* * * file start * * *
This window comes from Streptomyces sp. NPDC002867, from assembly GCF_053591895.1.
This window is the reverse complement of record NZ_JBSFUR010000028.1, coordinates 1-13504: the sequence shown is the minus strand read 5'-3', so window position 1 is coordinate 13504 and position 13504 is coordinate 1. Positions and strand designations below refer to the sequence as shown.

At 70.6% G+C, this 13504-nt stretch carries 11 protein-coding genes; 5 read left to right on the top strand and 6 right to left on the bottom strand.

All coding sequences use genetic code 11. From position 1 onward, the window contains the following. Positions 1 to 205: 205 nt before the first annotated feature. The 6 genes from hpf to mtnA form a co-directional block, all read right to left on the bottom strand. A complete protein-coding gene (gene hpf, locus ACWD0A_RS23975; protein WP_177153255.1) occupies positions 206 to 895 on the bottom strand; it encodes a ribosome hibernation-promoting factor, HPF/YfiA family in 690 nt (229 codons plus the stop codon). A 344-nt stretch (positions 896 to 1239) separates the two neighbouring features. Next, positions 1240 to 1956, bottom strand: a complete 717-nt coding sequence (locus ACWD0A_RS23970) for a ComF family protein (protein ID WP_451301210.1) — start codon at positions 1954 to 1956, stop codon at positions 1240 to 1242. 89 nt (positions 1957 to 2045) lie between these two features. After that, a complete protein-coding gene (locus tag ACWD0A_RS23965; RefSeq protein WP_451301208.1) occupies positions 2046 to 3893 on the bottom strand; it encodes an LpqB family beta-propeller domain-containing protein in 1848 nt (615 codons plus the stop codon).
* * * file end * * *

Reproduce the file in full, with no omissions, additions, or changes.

This window comes from Streptomyces sp. NPDC002867, from assembly GCF_053591895.1.
This window is the reverse complement of record NZ_JBSFUR010000028.1, coordinates 1-13504: the sequence shown is the minus strand read 5'-3', so window position 1 is coordinate 13504 and position 13504 is coordinate 1. Positions and strand designations below refer to the sequence as shown.

At 70.6% G+C, this 13504-nt stretch carries 11 protein-coding genes; 5 read left to right on the top strand and 6 right to left on the bottom strand.

All coding sequences use genetic code 11. From position 1 onward, the window contains the following. Positions 1 to 205: 205 nt before the first annotated feature. The 6 genes from hpf to mtnA form a co-directional block, all read right to left on the bottom strand. A complete protein-coding gene (gene hpf, locus ACWD0A_RS23975; protein WP_177153255.1) occupies positions 206 to 895 on the bottom strand; it encodes a ribosome hibernation-promoting factor, HPF/YfiA family in 690 nt (229 codons plus the stop codon). A 344-nt stretch (positions 896 to 1239) separates the two neighbouring features. Next, positions 1240 to 1956, bottom strand: a complete 717-nt coding sequence (locus ACWD0A_RS23970) for a ComF family protein (protein ID WP_451301210.1) — start codon at positions 1954 to 1956, stop codon at positions 1240 to 1242. 89 nt (positions 1957 to 2045) lie between these two features. After that, a complete protein-coding gene (locus tag ACWD0A_RS23965; RefSeq protein WP_451301208.1) occupies positions 2046 to 3893 on the bottom strand; it encodes an LpqB family beta-propeller domain-containing protein in 1848 nt (615 codons plus the stop codon).